Life with a puppy for the first time can be stressful for a dog parent. With their curious nature and our inability to watch them every second, keeping them from investigating the scene is an impossible task.
Unfortunately, this is not a task that can be brushed under the rug for the sake of your companion’s well-being. With the ASPCA Poison Control Center handling 375 cases a day on average, the need to control where your dog’s curiosity takes him is a must.
Luckily, there is an opportunity to work “smarter not harder”. We all know eliminating curiosity isn’t an option. Instead of following your hairy ball of energy everywhere and attempting to micromanage his behavior, try danger proofing the puppy area and keep it toxin free. The best way to go about this process is having knowledge of toxic items that can potentially be found in your dog’s routine path.
Toxic foods are a common problem since we assume what is harmless to us would be harmless to our pets. There are a handful of common foods that cause kidney/liver damage, heart complications, and cause other health issues in dogs. In some cases, these effects are intesified depending on the dogs size and weight.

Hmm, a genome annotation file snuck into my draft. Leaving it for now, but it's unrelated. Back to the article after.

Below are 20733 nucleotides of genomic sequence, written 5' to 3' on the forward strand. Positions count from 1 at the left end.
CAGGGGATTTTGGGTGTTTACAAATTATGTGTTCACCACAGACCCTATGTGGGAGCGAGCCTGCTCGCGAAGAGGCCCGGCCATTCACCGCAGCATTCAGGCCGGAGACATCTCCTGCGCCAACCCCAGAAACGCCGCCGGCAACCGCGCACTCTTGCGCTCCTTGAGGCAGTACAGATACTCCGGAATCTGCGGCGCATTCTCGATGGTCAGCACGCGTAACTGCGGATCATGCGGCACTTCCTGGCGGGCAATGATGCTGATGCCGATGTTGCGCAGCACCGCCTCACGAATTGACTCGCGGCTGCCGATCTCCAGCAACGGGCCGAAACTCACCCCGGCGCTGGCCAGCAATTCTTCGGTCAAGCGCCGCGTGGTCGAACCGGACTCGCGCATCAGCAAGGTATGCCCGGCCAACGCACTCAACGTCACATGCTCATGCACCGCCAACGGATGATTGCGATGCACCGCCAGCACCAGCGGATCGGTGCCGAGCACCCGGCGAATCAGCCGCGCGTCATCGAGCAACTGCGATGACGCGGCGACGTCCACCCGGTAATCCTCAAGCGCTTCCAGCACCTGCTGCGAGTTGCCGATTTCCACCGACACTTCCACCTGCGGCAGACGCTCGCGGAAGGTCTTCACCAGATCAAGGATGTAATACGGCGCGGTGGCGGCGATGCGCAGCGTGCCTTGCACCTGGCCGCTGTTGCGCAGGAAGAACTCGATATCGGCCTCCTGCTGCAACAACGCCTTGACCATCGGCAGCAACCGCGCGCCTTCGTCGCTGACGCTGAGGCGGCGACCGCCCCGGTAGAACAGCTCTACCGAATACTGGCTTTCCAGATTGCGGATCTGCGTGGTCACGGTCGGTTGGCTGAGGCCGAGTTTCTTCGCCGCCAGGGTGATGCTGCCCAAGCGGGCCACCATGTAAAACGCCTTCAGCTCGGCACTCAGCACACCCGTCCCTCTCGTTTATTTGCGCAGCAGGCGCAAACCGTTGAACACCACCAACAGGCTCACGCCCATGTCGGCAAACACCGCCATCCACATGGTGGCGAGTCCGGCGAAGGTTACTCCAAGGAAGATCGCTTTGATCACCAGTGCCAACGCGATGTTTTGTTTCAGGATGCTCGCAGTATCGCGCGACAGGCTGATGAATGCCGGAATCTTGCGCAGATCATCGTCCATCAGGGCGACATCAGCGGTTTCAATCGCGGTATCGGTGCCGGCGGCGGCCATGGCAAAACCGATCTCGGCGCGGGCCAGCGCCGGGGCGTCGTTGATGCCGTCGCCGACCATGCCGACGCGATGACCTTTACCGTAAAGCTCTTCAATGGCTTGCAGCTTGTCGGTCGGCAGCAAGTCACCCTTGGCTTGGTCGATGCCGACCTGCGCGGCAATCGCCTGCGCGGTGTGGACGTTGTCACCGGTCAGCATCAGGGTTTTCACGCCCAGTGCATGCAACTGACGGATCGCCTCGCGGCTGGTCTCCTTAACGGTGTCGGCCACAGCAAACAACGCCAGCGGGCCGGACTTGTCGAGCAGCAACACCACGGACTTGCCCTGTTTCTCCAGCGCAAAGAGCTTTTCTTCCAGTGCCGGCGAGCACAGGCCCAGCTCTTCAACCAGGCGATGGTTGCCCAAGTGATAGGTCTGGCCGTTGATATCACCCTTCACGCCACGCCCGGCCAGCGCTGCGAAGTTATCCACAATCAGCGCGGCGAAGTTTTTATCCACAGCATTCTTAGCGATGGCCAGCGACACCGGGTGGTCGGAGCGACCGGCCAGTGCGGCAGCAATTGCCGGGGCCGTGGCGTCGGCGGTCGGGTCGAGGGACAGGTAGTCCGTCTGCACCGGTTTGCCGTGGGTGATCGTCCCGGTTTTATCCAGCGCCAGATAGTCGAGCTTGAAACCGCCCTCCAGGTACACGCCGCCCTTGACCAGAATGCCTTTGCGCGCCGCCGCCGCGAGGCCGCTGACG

Although chemicals are generally less desirable for your pet to get into, the harm potential is usually much greater. Antifreeze however, is a double edged sword because it is one of the most harmful chemicals to ingest and its sweet taste attracts dogs. Ingesting Antifreeze for your dog is as simple as drinking run-off out of a full parking lot after a rain storm.
With the knowledge of these harmful items, you can anticipate possible ways your dog might come into contact with them. For instance, if your dog likes to rough house around the living area while you're gone, consider the possibility that the wine bottle might get bumped from the counter and become an afternoon treat. Take the time to put the bottle in a cabinet where it is next to impossible for your dog to contact.
Take precaution by making the extra effort to keep toxic items out of sight and out of mind for you and your pup. If your dog happens to get into something you think could possibly be a threat, contact your vet, local animal hospital, or the ASPCA Animal Poison Control Center.
Photo Courtesy of CJ Sorg